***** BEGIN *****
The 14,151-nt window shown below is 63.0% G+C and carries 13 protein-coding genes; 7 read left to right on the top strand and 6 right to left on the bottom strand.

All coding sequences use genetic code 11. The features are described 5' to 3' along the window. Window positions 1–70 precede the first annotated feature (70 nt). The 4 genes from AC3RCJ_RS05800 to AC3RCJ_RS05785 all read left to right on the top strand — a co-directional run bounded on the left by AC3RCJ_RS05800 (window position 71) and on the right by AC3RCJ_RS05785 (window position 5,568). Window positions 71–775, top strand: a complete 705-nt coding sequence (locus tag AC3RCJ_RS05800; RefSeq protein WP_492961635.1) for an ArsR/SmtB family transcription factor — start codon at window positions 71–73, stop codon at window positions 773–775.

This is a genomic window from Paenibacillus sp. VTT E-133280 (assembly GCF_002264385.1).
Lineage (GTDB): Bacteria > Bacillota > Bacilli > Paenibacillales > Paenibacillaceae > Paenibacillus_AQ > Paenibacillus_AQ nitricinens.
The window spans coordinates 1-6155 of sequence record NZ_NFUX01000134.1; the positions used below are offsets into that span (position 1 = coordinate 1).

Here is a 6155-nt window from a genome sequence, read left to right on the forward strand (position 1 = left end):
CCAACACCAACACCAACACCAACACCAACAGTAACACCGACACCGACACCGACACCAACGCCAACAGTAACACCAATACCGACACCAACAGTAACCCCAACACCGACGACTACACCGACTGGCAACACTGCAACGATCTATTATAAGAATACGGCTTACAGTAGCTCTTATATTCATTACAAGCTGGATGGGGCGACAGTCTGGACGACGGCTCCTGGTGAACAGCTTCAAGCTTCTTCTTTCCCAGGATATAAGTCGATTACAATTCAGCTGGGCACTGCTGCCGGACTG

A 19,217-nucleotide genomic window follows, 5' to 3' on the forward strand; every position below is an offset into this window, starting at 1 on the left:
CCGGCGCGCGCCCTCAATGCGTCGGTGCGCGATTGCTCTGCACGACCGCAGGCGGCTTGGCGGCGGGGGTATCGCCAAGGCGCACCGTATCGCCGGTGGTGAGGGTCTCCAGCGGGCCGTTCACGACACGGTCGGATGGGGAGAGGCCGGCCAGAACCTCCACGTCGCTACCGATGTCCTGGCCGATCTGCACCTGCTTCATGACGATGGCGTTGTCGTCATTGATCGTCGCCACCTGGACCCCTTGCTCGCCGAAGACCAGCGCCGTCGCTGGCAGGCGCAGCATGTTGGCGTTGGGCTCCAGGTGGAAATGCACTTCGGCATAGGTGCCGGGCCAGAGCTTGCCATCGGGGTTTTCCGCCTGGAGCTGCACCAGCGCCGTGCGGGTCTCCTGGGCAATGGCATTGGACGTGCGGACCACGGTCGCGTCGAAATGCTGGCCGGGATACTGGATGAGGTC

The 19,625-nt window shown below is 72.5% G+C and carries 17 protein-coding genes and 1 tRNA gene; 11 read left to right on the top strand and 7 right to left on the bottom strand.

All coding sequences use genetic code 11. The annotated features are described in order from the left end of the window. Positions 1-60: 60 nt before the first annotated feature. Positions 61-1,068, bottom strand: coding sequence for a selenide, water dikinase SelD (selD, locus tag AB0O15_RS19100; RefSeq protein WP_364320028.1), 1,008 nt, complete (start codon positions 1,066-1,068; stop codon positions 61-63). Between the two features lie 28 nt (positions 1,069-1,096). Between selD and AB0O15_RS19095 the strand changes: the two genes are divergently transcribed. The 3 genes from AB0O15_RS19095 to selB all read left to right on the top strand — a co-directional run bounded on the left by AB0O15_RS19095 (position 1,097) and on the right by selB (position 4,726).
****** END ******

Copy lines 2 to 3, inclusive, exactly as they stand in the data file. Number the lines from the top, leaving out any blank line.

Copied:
All coding sequences use genetic code 11. The features are described 5' to 3' along the window. Window positions 1–70 precede the first annotated feature (70 nt). The 4 genes from AC3RCJ_RS05800 to AC3RCJ_RS05785 all read left to right on the top strand — a co-directional run bounded on the left by AC3RCJ_RS05800 (window position 71) and on the right by AC3RCJ_RS05785 (window position 5,568). Window positions 71–775, top strand: a complete 705-nt coding sequence (locus tag AC3RCJ_RS05800; RefSeq protein WP_492961635.1) for an ArsR/SmtB family transcription factor — start codon at window positions 71–73, stop codon at window positions 773–775.

This is a genomic window from Paenibacillus sp. VTT E-133280 (assembly GCF_002264385.1).